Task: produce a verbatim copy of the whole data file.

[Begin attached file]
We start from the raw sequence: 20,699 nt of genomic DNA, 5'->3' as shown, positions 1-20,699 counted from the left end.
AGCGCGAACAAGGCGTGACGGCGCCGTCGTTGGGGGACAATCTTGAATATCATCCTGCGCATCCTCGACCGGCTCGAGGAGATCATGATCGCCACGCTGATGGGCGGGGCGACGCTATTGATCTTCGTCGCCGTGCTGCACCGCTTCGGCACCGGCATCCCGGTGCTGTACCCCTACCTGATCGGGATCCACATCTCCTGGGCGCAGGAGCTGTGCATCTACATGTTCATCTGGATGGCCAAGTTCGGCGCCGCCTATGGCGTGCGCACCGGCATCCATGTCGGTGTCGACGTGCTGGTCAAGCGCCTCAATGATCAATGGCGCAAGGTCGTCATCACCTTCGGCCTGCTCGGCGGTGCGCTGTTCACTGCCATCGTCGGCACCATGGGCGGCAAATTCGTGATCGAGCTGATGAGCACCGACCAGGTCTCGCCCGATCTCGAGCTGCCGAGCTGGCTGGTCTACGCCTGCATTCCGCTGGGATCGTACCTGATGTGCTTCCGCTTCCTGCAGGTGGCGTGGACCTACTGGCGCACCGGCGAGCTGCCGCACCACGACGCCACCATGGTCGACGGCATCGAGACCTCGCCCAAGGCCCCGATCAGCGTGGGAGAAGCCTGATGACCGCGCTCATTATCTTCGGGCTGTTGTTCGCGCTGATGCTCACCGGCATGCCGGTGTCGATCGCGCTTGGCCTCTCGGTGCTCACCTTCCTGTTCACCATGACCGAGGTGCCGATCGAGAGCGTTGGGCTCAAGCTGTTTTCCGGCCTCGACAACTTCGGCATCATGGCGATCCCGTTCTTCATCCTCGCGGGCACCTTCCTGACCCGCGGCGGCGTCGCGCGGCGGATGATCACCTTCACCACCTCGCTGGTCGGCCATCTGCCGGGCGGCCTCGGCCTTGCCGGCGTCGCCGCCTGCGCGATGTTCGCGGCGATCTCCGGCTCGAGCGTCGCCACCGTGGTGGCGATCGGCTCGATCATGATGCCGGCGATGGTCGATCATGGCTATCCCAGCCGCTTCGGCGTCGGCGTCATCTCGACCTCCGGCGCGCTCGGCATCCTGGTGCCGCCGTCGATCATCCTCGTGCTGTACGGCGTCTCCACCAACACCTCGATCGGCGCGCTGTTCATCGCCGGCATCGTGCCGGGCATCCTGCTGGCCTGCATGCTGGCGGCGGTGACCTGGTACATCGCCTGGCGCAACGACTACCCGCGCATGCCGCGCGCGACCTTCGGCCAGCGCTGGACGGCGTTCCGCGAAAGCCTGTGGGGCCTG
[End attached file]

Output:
We start from the raw sequence: 20,699 nt of genomic DNA, 5'->3' as shown, positions 1-20,699 counted from the left end.
AGCGCGAACAAGGCGTGACGGCGCCGTCGTTGGGGGACAATCTTGAATATCATCCTGCGCATCCTCGACCGGCTCGAGGAGATCATGATCGCCACGCTGATGGGCGGGGCGACGCTATTGATCTTCGTCGCCGTGCTGCACCGCTTCGGCACCGGCATCCCGGTGCTGTACCCCTACCTGATCGGGATCCACATCTCCTGGGCGCAGGAGCTGTGCATCTACATGTTCATCTGGATGGCCAAGTTCGGCGCCGCCTATGGCGTGCGCACCGGCATCCATGTCGGTGTCGACGTGCTGGTCAAGCGCCTCAATGATCAATGGCGCAAGGTCGTCATCACCTTCGGCCTGCTCGGCGGTGCGCTGTTCACTGCCATCGTCGGCACCATGGGCGGCAAATTCGTGATCGAGCTGATGAGCACCGACCAGGTCTCGCCCGATCTCGAGCTGCCGAGCTGGCTGGTCTACGCCTGCATTCCGCTGGGATCGTACCTGATGTGCTTCCGCTTCCTGCAGGTGGCGTGGACCTACTGGCGCACCGGCGAGCTGCCGCACCACGACGCCACCATGGTCGACGGCATCGAGACCTCGCCCAAGGCCCCGATCAGCGTGGGAGAAGCCTGATGACCGCGCTCATTATCTTCGGGCTGTTGTTCGCGCTGATGCTCACCGGCATGCCGGTGTCGATCGCGCTTGGCCTCTCGGTGCTCACCTTCCTGTTCACCATGACCGAGGTGCCGATCGAGAGCGTTGGGCTCAAGCTGTTTTCCGGCCTCGACAACTTCGGCATCATGGCGATCCCGTTCTTCATCCTCGCGGGCACCTTCCTGACCCGCGGCGGCGTCGCGCGGCGGATGATCACCTTCACCACCTCGCTGGTCGGCCATCTGCCGGGCGGCCTCGGCCTTGCCGGCGTCGCCGCCTGCGCGATGTTCGCGGCGATCTCCGGCTCGAGCGTCGCCACCGTGGTGGCGATCGGCTCGATCATGATGCCGGCGATGGTCGATCATGGCTATCCCAGCCGCTTCGGCGTCGGCGTCATCTCGACCTCCGGCGCGCTCGGCATCCTGGTGCCGCCGTCGATCATCCTCGTGCTGTACGGCGTCTCCACCAACACCTCGATCGGCGCGCTGTTCATCGCCGGCATCGTGCCGGGCATCCTGCTGGCCTGCATGCTGGCGGCGGTGACCTGGTACATCGCCTGGCGCAACGACTACCCGCGCATGCCGCGCGCGACCTTCGGCCAGCGCTGGACGGCGTTCCGCGAAAGCCTGTGGGGCCTG